Sunday, March 9, 2014

Did I get thrown out of the church?

When I moved to Switzerland in 2002, I filled out a form at the commune, declaring my residency. At the "Religion" line item, I wrote: "Protestant." My religious affiliation has always been complicated to explain. When I was one, I was baptized in the Swiss Reformed Church. Five years later, I was baptized again in the French Roman Catholic Church.

Returning to my Swiss roots, it now made sense to go back to my original religion. Plus "when in Rome, do as the Romans do." I was now living in a Protestant part of Switzerland. I remembered studying Henry IV of France, who was known for changing from Protestant to Roman Catholic in order to avoid further bloodshed and for saying: "Paris is well worth a Mass."

So for years, I paid taxes to the Swiss Reformed Church. Even after getting married, my residency card continued to list me as a Protestant, even though my then-husband, an atheist, was listed as "other." But upon my divorce and name change, I noticed on my newly-arrived residency card, that I had inherited my ex-husband's "other."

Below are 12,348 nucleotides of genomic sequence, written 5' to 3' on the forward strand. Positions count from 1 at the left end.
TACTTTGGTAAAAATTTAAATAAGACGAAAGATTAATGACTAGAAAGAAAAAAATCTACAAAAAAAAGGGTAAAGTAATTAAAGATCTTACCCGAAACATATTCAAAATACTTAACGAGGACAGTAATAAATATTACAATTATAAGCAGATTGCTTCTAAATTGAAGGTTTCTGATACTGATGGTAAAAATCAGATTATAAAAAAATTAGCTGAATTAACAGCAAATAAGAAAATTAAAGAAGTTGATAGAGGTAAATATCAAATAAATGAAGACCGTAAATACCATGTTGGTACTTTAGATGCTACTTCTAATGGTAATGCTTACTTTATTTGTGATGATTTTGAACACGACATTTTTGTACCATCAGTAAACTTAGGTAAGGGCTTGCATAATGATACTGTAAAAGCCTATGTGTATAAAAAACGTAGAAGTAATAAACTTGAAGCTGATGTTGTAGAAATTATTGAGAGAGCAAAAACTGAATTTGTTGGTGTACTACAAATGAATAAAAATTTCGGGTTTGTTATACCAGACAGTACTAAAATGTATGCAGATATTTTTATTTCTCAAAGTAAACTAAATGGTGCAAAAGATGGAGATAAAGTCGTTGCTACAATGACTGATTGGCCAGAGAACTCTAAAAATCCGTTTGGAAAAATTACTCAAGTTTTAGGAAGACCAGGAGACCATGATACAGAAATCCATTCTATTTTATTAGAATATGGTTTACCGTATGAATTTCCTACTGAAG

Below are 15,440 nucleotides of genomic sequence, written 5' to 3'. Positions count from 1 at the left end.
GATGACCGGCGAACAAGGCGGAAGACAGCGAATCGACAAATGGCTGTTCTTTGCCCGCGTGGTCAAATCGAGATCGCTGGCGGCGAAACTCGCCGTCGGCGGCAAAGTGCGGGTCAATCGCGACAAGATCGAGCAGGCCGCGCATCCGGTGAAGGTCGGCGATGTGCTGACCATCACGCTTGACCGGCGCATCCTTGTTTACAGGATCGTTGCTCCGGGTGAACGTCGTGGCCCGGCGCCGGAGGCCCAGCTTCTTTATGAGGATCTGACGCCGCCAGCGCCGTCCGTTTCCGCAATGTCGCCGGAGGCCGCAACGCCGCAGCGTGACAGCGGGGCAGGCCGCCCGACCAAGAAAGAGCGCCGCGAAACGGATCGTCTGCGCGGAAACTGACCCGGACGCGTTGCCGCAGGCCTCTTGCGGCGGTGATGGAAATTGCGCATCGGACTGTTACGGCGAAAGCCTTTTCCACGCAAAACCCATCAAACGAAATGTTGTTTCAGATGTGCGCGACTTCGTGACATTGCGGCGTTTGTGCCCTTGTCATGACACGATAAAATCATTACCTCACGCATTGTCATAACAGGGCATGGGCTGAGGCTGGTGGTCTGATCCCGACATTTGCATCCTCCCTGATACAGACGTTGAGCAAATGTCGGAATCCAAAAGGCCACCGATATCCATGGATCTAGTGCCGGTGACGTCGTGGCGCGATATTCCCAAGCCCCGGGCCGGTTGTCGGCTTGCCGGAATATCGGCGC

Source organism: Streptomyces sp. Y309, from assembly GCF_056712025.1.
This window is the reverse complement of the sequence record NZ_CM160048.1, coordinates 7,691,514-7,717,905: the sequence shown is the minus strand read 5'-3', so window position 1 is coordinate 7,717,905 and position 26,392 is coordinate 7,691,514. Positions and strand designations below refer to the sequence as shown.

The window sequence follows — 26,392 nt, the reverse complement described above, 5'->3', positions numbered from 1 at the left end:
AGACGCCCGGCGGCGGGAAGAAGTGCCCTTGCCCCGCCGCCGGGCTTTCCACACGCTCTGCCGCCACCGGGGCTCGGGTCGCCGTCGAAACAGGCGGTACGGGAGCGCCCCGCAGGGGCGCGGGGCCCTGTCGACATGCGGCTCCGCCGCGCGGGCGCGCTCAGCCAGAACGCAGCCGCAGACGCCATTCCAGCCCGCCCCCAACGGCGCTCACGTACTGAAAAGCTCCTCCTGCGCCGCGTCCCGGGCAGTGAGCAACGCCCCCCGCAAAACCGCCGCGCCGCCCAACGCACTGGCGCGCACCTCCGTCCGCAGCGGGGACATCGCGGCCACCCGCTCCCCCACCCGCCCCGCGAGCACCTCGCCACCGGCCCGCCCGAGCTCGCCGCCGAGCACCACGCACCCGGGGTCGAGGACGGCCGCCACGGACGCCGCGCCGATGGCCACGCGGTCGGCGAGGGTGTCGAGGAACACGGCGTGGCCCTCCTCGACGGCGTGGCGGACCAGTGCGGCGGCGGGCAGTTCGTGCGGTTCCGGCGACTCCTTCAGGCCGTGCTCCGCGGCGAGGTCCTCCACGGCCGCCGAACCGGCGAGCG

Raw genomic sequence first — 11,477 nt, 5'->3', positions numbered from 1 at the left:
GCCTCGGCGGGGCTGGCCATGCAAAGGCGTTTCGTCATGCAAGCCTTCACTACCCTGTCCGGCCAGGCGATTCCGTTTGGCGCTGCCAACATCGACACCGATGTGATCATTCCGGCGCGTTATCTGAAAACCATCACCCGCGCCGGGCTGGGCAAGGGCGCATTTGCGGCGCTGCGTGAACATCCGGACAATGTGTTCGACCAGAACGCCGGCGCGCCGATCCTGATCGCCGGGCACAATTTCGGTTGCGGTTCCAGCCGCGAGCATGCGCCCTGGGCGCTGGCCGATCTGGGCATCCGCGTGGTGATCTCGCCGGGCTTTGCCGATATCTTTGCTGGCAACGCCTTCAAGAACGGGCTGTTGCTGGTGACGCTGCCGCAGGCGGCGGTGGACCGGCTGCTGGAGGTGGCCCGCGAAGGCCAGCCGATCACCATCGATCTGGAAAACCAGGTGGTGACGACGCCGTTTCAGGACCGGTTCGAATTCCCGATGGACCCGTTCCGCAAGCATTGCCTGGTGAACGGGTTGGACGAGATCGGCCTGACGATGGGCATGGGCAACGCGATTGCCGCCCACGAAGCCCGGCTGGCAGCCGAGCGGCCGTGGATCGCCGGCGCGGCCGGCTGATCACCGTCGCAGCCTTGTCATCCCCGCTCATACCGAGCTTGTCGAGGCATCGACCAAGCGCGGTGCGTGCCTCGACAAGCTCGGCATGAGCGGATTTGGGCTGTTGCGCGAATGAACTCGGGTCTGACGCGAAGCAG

So, I am happy to report, I am no longer paying church tax but am perplexed about my "other" religion. Was I thrown out of the church? Or was it a clerical error? Perhaps, they didn't want me anymore. Perhaps, the divorce made me too sinful. One thing is for certain, it is often assumed that women taken on much of the man's status: their "Heimatort" or hometown, their name and now their religion--or lack of religion--too.

3 comments:

  1. I had no idea you paid tax to a church in Switzerland. So much for separation of church and State. I'm glad you are writing again. I'm enjoying Switzerland vicariously through you from a great distance.

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  2. There is no separation of church and state as in the USA. The Swiss flag makes that obvious with its big white cross.
    Love the humor in this blog!

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  3. There is a separation between church and state here. The government helps in collecting the money, but all of it goes straight to the church.

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